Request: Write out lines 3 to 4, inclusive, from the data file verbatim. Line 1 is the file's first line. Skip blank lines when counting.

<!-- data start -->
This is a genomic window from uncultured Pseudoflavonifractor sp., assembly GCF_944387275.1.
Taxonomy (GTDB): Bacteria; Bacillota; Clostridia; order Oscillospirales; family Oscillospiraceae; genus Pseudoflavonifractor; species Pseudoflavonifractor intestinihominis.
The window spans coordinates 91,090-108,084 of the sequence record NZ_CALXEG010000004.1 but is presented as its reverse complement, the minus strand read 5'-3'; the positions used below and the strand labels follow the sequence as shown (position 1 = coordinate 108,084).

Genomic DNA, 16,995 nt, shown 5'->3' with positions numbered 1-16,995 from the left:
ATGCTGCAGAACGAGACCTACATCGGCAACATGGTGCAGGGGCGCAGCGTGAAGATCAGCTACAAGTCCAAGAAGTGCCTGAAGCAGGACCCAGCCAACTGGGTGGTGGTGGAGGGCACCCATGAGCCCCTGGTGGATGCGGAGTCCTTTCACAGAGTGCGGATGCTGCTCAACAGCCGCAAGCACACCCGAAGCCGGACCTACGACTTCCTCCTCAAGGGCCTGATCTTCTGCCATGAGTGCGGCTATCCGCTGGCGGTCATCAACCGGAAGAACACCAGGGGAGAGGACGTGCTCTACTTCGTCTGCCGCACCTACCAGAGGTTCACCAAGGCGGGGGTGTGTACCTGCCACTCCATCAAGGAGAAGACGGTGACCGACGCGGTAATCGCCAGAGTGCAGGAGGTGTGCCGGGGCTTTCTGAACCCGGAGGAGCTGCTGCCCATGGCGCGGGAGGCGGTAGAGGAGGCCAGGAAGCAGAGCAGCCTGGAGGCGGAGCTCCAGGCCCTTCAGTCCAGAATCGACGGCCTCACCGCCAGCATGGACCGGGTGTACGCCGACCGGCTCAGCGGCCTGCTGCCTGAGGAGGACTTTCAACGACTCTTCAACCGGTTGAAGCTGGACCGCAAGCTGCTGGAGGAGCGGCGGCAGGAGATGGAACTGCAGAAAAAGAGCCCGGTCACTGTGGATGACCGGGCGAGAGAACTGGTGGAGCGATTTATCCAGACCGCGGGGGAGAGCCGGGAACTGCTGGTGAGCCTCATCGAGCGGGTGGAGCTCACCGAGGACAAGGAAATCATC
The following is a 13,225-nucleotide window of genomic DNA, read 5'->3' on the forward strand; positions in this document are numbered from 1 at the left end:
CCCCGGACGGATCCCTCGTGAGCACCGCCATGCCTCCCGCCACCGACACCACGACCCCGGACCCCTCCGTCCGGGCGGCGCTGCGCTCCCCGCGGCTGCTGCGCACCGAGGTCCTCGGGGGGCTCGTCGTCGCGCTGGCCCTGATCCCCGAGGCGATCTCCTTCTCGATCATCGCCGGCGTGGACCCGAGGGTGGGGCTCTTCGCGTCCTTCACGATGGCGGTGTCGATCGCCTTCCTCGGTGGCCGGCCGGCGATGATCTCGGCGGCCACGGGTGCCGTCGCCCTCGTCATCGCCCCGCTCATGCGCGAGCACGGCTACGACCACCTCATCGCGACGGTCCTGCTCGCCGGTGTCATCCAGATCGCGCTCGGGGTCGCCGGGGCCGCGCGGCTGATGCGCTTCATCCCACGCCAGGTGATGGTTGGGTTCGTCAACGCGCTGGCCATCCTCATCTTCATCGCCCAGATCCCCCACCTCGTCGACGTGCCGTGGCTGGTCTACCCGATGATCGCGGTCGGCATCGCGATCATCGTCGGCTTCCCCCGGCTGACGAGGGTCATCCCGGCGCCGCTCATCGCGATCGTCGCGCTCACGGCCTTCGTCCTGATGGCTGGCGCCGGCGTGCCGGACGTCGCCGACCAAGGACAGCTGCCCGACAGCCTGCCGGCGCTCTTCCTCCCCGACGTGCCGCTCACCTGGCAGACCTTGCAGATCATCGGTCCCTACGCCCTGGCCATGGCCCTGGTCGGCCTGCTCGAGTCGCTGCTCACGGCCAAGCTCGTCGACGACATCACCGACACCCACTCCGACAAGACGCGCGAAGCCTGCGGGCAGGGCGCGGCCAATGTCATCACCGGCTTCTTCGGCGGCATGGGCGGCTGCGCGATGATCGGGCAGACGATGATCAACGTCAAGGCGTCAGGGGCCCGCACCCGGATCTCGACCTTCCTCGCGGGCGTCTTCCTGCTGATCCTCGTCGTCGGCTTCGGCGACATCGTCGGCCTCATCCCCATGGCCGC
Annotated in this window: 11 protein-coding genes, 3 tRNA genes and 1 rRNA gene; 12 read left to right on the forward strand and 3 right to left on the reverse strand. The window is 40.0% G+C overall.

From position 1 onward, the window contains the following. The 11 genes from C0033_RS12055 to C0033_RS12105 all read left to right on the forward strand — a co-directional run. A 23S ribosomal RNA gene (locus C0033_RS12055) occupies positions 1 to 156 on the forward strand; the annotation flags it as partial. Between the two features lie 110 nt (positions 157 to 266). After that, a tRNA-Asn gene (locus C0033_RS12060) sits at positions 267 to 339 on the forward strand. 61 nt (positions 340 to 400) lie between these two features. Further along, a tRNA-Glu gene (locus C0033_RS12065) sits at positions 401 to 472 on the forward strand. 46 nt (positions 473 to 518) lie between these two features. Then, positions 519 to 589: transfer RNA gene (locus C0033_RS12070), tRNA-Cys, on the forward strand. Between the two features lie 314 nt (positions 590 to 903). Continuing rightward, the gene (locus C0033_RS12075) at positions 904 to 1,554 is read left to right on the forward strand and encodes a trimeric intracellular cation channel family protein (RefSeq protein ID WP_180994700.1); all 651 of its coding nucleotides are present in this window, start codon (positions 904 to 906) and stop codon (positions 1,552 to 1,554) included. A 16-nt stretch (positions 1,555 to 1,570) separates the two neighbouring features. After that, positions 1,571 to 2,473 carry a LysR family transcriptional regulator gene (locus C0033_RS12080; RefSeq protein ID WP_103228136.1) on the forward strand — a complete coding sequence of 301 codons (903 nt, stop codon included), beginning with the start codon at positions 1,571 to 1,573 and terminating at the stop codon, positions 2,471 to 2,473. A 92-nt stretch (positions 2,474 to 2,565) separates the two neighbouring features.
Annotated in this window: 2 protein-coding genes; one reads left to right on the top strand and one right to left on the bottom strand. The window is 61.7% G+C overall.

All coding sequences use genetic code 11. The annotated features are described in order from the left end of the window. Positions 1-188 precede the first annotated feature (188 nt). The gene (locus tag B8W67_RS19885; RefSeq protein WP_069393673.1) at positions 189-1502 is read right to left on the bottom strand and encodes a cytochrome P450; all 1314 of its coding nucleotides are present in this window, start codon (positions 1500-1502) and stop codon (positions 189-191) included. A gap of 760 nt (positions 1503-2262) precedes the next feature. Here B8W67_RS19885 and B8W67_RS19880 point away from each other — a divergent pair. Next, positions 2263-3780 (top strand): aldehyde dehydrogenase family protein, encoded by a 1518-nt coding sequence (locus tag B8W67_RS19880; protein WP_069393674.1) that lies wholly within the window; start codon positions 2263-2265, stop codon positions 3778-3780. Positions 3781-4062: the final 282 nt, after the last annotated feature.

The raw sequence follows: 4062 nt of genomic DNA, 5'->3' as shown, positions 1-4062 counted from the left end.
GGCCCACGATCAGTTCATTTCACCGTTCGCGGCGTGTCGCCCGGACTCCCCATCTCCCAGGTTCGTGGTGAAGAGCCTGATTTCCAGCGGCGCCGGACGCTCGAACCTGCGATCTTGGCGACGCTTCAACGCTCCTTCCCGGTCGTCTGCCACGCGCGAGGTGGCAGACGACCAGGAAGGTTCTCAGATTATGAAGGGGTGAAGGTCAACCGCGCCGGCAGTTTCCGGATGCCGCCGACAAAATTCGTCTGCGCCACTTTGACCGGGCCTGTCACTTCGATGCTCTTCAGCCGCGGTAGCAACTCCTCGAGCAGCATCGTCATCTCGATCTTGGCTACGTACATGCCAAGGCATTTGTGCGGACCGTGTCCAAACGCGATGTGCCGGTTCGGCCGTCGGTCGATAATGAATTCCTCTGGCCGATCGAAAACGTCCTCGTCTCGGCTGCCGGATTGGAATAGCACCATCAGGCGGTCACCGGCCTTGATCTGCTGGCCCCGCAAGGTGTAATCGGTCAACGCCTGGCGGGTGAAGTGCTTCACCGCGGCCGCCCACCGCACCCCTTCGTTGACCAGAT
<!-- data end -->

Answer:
The window spans coordinates 91,090-108,084 of the sequence record NZ_CALXEG010000004.1 but is presented as its reverse complement, the minus strand read 5'-3'; the positions used below and the strand labels follow the sequence as shown (position 1 = coordinate 108,084).

Genomic DNA, 16,995 nt, shown 5'->3' with positions numbered 1-16,995 from the left: